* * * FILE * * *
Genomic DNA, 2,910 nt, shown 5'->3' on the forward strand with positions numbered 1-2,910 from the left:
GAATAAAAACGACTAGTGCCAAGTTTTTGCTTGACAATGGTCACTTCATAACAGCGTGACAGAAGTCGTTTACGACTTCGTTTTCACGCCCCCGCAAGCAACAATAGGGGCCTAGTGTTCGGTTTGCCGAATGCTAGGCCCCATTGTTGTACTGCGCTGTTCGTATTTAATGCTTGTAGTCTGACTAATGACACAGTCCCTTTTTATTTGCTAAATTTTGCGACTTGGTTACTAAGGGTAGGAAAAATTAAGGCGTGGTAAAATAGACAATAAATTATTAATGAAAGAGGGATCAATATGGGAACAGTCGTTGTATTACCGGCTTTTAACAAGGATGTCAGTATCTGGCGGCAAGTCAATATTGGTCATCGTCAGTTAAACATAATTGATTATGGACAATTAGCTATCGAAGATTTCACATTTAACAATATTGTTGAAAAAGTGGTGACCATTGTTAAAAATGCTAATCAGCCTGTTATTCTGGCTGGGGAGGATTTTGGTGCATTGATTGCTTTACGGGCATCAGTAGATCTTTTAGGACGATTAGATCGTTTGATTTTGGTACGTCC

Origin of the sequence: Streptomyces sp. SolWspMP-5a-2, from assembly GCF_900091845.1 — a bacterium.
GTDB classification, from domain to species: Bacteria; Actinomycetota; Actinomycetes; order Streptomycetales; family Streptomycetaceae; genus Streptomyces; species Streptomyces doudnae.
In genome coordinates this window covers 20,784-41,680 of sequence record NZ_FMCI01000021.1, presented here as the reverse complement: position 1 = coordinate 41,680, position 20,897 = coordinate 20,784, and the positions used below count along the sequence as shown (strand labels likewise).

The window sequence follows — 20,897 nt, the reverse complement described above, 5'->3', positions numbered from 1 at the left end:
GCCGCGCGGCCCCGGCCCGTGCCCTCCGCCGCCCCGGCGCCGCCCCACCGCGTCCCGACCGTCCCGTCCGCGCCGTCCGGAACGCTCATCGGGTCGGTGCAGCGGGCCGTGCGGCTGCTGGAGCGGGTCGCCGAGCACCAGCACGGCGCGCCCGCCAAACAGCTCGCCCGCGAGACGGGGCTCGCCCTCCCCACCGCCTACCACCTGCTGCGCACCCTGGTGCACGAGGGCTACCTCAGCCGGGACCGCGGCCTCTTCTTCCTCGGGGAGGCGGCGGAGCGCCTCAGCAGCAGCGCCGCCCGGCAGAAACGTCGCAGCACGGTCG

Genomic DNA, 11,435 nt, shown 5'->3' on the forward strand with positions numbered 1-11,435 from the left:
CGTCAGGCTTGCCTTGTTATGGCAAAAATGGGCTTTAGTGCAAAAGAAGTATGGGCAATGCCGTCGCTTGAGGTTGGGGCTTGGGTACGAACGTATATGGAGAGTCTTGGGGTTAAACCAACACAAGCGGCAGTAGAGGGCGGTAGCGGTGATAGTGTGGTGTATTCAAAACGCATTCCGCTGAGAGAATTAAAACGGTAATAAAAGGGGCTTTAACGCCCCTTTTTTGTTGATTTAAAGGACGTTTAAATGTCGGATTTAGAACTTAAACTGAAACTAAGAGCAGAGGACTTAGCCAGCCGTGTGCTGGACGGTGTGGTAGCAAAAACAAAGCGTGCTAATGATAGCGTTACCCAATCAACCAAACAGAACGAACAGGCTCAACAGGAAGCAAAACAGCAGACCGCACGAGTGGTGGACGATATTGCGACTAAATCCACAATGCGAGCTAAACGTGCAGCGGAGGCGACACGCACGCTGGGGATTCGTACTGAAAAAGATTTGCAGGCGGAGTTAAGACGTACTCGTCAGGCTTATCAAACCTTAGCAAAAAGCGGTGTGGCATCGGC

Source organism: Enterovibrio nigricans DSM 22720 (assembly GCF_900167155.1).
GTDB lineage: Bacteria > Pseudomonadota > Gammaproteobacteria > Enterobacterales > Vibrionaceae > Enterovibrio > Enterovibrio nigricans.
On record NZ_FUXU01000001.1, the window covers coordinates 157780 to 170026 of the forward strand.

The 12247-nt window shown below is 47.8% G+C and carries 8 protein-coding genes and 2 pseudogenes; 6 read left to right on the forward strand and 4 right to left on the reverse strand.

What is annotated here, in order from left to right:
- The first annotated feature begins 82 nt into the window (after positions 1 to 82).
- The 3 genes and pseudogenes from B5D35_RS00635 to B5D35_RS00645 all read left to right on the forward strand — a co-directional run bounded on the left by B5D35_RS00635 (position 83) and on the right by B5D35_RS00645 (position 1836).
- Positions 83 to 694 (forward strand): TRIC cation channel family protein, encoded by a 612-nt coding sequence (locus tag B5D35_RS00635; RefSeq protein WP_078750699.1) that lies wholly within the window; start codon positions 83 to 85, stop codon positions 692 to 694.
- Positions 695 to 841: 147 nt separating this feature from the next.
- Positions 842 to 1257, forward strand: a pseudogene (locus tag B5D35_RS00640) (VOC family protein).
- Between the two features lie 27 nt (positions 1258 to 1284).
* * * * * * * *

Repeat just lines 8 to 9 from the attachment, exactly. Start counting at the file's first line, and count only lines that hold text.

Genomic DNA, 11,435 nt, shown 5'->3' on the forward strand with positions numbered 1-11,435 from the left:
CGTCAGGCTTGCCTTGTTATGGCAAAAATGGGCTTTAGTGCAAAAGAAGTATGGGCAATGCCGTCGCTTGAGGTTGGGGCTTGGGTACGAACGTATATGGAGAGTCTTGGGGTTAAACCAACACAAGCGGCAGTAGAGGGCGGTAGCGGTGATAGTGTGGTGTATTCAAAACGCATTCCGCTGAGAGAATTAAAACGGTAATAAAAGGGGCTTTAACGCCCCTTTTTTGTTGATTTAAAGGACGTTTAAATGTCGGATTTAGAACTTAAACTGAAACTAAGAGCAGAGGACTTAGCCAGCCGTGTGCTGGACGGTGTGGTAGCAAAAACAAAGCGTGCTAATGATAGCGTTACCCAATCAACCAAACAGAACGAACAGGCTCAACAGGAAGCAAAACAGCAGACCGCACGAGTGGTGGACGATATTGCGACTAAATCCACAATGCGAGCTAAACGTGCAGCGGAGGCGACACGCACGCTGGGGATTCGTACTGAAAAAGATTTGCAGGCGGAGTTAAGACGTACTCGTCAGGCTTATCAAACCTTAGCAAAAAGCGGTGTGGCATCGGC